Discalced Carmelite Friars

Province of St. Therese

Poetry Readings

Triduum Poems

written and recorded by Fr. Bonaventure Sauer, OCD

Triduum Poems

written and recorded by Fr. Bonaventure Sauer, OCD
For the past three years as the Easter Triduum draws near I’ve written a few poems in the spirit of these holy days. I hesitate to say that the poems are about these days—either by retelling the story of that saving event, the death and resurrection of Jesus of Nazareth, or by referencing the liturgies with which we reenact this saving event, receiving it anew as truth, beauty, mercy, and love.
Yet the poems are, in their own way, about the paschal mystery—sometimes through allusion and direct or indirect reference, and sometimes through imagery and symbol. This style will make these poems hard to follow at times. Our culture doesn’t train us very well to find truth in symbolic expression, a fact that shows itself in how we as a society, and even as a church, read scripture. For us Carmelites it also manifests itself in how we read mystical texts and the language of mystical experience. In a word, we tend to presume the truth of language—even when narrative, mystical, mythic, poetic, symbolic—to lie in a more or less literalistic reading.
I’m tempted to offer interpretive comments on each of the poems, and maybe someday I will. For now, though, I’ll let the poetry speak for itself. There are passages in them where the meaning is pretty obvious. I’m trying to describe, for example, the anguish of Jesus on the cross or his joy in the company of his disciples at the Last Supper. There are also references to our liturgies.
But the poems also simply seek to conjure up and evoke feelings, moods, memories, spiritual moments, rumblings of the soul, meanings that are sensed more than spoken. This use of poetic imagery grounds the death and resurrection of Jesus in human, subjective experience—although, having said that, it sounds a bit too grand a claim. Anyway, enjoy the poetry, and let the Spirit breathe.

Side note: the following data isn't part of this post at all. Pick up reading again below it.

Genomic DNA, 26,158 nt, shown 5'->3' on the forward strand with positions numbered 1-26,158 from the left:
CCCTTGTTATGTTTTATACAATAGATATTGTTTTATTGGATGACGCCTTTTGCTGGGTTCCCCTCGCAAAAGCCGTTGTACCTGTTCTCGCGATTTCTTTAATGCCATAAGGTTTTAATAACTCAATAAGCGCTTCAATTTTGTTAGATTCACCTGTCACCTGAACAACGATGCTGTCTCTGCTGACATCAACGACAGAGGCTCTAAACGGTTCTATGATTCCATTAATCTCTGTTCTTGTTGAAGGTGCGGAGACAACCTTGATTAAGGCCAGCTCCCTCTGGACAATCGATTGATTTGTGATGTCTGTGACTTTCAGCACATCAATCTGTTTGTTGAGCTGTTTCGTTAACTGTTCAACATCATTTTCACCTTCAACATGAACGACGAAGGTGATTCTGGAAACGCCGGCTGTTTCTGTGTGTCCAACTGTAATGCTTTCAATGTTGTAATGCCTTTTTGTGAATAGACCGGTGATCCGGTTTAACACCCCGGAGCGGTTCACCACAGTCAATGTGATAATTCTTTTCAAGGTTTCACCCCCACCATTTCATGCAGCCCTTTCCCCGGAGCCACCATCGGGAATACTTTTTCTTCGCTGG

Under Cover of Night
Holy Thursday
~
a first version

I sob like five magpies, once for each finger;
Yet You have loved me, and still do.

*

Night arches its back of black fur, claws extended,
While I look up lovingly,
Gazing past into its enduring soul. There I see
Stars perched in treetops like sparrows spun of glass.

*

I am neither more nor less than you, Wide Night,
Earth's sad shadow, brother.

*

“Though noonday tomorrow may shatter us,
Tonight the sky upholds us.” Under its wings
Vines magically blossom; its vast might
Shelters the swollen sorrow of this Hour.

***


The Least of These
Holy Thursday
~a second version

Judas speaks:

(1) My voice like six magpies, Evening Star,
And yet You have loved me.

(2) I’m out walking night’s pets—an old Doberman
And a witch’s familiar, defanged, defenseless—

While You, light-hearted with Your friends,
Gaze with loving, starry eyes into their half-lit souls.

I see Your silhouette high above, fashioning a flock
For Yourself—a pie of angels emptied into the air.

(3)
Would You have me be the least of these—
My brothers eleven, their oaken shadows?

(4) Jesus answers:

When noon comes tomorrow, and I’ve crumbled
Away to dust, then God will, on the third day,

Sweep me up into His dustpan. But tonight let’s
Ride the wings of vision, let our supper stretch

Far beyond sorrow; mightily the Father upholds
Our oneness—your fidgety eye, my fleeting Hour.

***


Holy Thursday

Take this, He said—this tear-swollen ocean. This sky
The size of a receding star and the darkness around it.
This field of dandelions, their countless fists raised

In imitation of the sun, worshipping its warmth.
This whiskey-colored forest floor distilled from tons
Of pinecones. This poem that St. John of the Cross

Used to called his
Eine kleine Nachtmusik—“good
For fanning cedars and little else.” This thing
That happened two thousand years ago

And has just now found its way to our shores. In
Wave after wave we welcome it, an
Amen on our lips.

*

Once we’d left the table I thought, Well, that’s over.
But nothing ends where everything begins—be it piecemeal
Or all at once—and then goes rushing on ahead.
I’m not sure why it decided to include
me. Perhaps

By mistake, I figured, until I learned to figure otherwise.
Wind pushes me from behind—I am a tumbleweed leaping fences,
Hurriedly threading a path through traffic, rolling up
To the front door of a castle made of glass, inside and out.

*

If only I understood how names get attached to things,
Then I could boast of being a free spirit, with the emphasis
On free. As it is, names control
me, not me them.

But “bread” rolls smoothly off the tongue, as does “loaf,”
Since Holy Leisure is something I commonly crusade about.
As for “cup,” that’s fine, too—but not “chalice,”

Which is the word they’ve foisted on us, like “spouse”